In Memoriam: Dr Anneke Meursing – de Jong (1946-2020)
Paediatric Anaesthetists from all over the world have joined with great sorrow to bid farewell for our colleague and friend – Anneke Meursing-de Jong. Her contributions were of the utmost importance for the development of our speciality in Europe.
Anneke was a colleague who offered friendship and ties. She was able to bring us together for common understanding creating a friendly circle of anaesthesiologists engaged in the care of children. Anneke´s talent for friendship and communication and her devotion for those who needed support, be that sick children or less well-off countries, combined with her courage and organizational skill, made her succeed with very difficult tasks.
Anneke was born on 15th May 1946 in Holland. She completed her medical school in Leiden. Anaesthesia was not her first choice; she specialised in tropical medicine and went to Uganda. After two years she decided to return to Leiden for anaesthesiology training. The Department of Anaesthesiology in Leiden did not offer paediatric training for which she went to the Sophia Children’s Hospital in Rotterdam and decided to stay there. Within a few years she was appointed as a chairperson of the department. The beginning was not easy for her; fortunately she had already made contact with Doctor Gordon Jackson-Rees; recently retired but never tired. He came over as a Visiting Professor of the Rotterdam University. Anneke had many contacts and friends all around the world. Together with Jack Rees she managed to create a modern department of paediatric anaesthesia, the first high-level teaching centre of the speciality in Holland. Europe had two formally organised paediatric anaesthesia societies; the French speaking ADARPEF and for the UK the APAGBI, both initiated in the sixties. At that time the APA was a small national society that could only accept few overseas members but Anneke became a member 1983.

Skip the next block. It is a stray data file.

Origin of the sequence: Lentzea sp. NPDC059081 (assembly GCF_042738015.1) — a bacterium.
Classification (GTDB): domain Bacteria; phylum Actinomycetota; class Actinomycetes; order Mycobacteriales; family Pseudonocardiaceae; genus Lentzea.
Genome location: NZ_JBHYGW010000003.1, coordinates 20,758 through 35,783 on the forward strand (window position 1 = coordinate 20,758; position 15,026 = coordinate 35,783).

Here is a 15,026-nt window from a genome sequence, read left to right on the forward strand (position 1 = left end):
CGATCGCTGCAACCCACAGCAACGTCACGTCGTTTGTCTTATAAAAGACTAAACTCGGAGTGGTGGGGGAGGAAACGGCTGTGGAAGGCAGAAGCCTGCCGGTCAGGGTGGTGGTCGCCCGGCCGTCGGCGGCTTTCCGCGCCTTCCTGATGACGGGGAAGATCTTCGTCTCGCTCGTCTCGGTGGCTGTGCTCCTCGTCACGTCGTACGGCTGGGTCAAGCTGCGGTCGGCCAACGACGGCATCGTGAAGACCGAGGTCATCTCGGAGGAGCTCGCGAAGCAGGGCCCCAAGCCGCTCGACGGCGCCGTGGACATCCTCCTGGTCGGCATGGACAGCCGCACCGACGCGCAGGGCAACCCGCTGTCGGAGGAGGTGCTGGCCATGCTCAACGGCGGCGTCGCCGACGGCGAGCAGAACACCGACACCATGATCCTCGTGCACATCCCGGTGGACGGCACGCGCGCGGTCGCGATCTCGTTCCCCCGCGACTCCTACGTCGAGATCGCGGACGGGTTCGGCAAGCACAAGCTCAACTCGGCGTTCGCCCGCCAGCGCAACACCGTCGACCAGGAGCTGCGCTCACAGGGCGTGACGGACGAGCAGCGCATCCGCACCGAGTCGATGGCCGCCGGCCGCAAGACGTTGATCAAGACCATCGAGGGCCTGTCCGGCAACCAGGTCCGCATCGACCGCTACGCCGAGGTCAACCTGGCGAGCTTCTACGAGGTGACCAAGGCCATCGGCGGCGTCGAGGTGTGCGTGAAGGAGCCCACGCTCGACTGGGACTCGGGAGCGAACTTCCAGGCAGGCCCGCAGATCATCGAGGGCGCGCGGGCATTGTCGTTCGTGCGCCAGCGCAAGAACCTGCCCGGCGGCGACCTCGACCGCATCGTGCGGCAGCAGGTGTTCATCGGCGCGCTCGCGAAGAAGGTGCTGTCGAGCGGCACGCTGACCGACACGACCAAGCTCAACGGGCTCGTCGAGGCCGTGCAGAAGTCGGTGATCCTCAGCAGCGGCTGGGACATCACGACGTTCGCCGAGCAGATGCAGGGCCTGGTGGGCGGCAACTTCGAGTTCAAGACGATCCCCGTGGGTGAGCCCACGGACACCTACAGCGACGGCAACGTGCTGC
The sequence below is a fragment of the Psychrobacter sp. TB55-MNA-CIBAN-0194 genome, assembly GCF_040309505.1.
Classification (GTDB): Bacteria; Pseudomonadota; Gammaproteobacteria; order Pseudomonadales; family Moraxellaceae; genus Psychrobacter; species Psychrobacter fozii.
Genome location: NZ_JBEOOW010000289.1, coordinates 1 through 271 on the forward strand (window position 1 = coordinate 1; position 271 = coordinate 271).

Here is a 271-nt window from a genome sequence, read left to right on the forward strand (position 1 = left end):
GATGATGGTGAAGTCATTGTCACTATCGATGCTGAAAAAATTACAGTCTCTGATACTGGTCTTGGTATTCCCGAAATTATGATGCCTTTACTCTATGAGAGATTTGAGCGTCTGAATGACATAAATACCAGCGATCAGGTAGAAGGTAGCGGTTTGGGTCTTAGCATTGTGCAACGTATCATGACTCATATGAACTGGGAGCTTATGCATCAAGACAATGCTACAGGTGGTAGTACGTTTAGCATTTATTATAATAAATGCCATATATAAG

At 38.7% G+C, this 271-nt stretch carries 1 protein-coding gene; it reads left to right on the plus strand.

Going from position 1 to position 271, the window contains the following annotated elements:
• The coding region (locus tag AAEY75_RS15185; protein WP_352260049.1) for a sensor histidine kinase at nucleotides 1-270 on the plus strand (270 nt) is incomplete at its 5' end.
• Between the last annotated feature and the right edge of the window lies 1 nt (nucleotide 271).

At an APA overseas meeting in Toronto a European club was discussed informally and it was agreed that it was needed, but who should do the work to realize such a club? Ursula Bauer from Switzerland pointed at Anneke; “You are young enough, why don’t you take that job upon you?” Back home, Anneke discussed the possibility of organising a European Congress of Paediatric Anaesthesia. She received enthusiastic support from the Chair of the Department; Professor Wilhelm Erdmann and from Jackson-Rees. Sparkling with energy, Anneke organised the first European congress of paediatric anaesthesia in Rotterdam August/September 1986. At that time Europe was not an open region. It was indeed a problem to find and communicate with colleagues over many borders. Anneke made a tremendous work; 450 colleagues attended the Congress! Two business meetings were organised under the guidance of Gordon Jackson Rees. It was unanimously agreed that forming a federation of national societies should be aimed at. Three years later-1989 – Anneke organised the second European Congress – again in Rotterdam – the Federation of European Associations of Paediatric Anaesthesia (FEAPA) was constituted. Two years thereafter – 1991 – the core team of FEAPA succeeded to release the first issue of the journal “Paediatric Anaesthesia”. In the following years regular congresses/symposia were hosted by the FEAPA; in Liverpool (1993), Paris (1997), Helsinki (2001), Cologne (2005) and Warsaw (2009). It was at Warsaw meeting appropriate that FEAPA was converted into a membership driven European Society for Paediatric Anaesthesiology (ESPA).